There is a facet of the human psyche which manifests itself at a later point in life; which is peculiar to the married state and a symptom of a deeper malady that, if diagnosed early, can save considerable damage.

The facet whereof I speak is, of course, HIM

Home Improvement Mania.

HIM attacks most partnerships early in their relationship under the guise of nest building, but only after the matured progeny have been allowed to make their final escape and the ceremony of the Changing of the Locks has taken place does the full symptomatic array erupt.  That is when, unless the condition is shared equally by both partners, serious disruption is likely to occur, and arguments developed at this stage can be terminal.

The symptoms take many forms.  For some, a tendency to watch TV programs such250 as ‘Grand Designs’, or ‘A Home in the Country’ incessantly, (even the repeats), or noticeable growth in calls from salesmen offering triple glazing, solar panels etc.,  normally brought on by clandestine visits to websites.  For others, there may be sudden irrational statements.  Look out for ‘what this garden needs is an orangery’; or ‘why haven’t we got double doors like those?’

Then there are embarrassing theatrical displays when encountering marble worktops.  In advanced cases this may involve sufferers prostrating themselves upon the cold stone whilst possibly salivating.  Be sure to carry tissues.  Finally, sketched plans will start appearing, scattered about the house.  During latter stages these are found on everything, including toilet paper.

Treatment for the condition is never easy.  Early diagnosis might avoid extreme measures, such as Architectural Therapy, an intrusive procedure that affects a cure by the complete removal of Money.    It will normally work hand in hand with a second therapy which we will call Structural Alteration.   S.A. is administered by a Builder.   The key factor to both treatments is something called an Estimate.  It is this last – kill or cure – that will provide the shock which may instantly dispel symptoms, but can equally open the trapdoors to the mania’s darkest phase, Himus Gravis.

As Carer during the progress of this condition, you will need infinite patience and independent counseling.  You can, at least, rest reassured that your relationship is secure whilst your partner is undergoing treatment.  In his or her own interest, your partner will never suggest ‘things are just not working out’, if only because of the financial mess this would create.  Nor will intimacy be an issue:  you will not cease sleeping together, for example, because there will only be one habitable bedroom.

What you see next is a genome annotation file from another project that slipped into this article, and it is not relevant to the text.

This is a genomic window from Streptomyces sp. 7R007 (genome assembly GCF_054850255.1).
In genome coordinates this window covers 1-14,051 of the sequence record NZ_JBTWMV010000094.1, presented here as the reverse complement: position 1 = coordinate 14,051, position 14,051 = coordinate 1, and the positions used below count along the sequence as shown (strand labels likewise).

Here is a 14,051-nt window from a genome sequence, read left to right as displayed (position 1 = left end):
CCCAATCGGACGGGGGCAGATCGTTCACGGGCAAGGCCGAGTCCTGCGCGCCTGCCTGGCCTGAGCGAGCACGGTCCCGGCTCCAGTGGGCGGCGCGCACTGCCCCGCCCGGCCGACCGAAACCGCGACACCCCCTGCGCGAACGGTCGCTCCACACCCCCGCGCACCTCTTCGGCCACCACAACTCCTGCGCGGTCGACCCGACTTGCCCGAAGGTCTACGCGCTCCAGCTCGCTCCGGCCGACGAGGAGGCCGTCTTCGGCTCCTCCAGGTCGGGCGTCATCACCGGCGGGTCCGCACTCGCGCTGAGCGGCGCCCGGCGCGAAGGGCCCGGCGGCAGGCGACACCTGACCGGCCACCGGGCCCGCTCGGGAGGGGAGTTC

The danger period for the relationship is in the last days of recovery.  Be prepared for the Final Account, in which the Builder is allowed to give his imagination free reign.  Avoid looking at the Estimate and the Final Account at the same time.  Remember Estimates are only ever two-thirds true, and accept that your partner’s decision to remove those two extra walls will have had a financial impact.  Arguing is fruitless and will only cause distress.

If you are able to raise enough Money and have successfully returned to work, all you have to survive is the DIY test.  Your partner, buoyant and revitalized, will explain the reasons for this – old furniture and fittings no longer ‘work’ in their new environment.  Structural Alteration has made them dirty, or damaged them in some indescribable way.  You have to Remodel.

You will be introduced to Furniture Stockades, in which you are forced to walk around in circles looking at remodeling suggestions until you find the one closest to your needs.  These places rarely provide bathrooms.  Do not make the mistake of using the ones on display.

Choice of furniture will almost always be your partner’s.  Your advice will not be images (1)needed, although your plastic should always be available.  However, Remodeling does place you in the position of an assembly expert, and here your skills, or the lack of them, will be required.  Building from cardboard carton’d MDF (sometimes humorously referred to as ‘flat pack’) into a three dimensional piece of hideousness will require patience on a level never hitherto experienced.  The ‘instructions’ make helpful suggestions:

‘The leg in front of the back when inverted is so screwed’

or

‘Pieces A may be disassembled when aligned with piece X using fixing e’,

These are rarely of material use.  As long as you build something from the bits with no more than two pieces left over you will have achieved all that can reasonably be expected of you.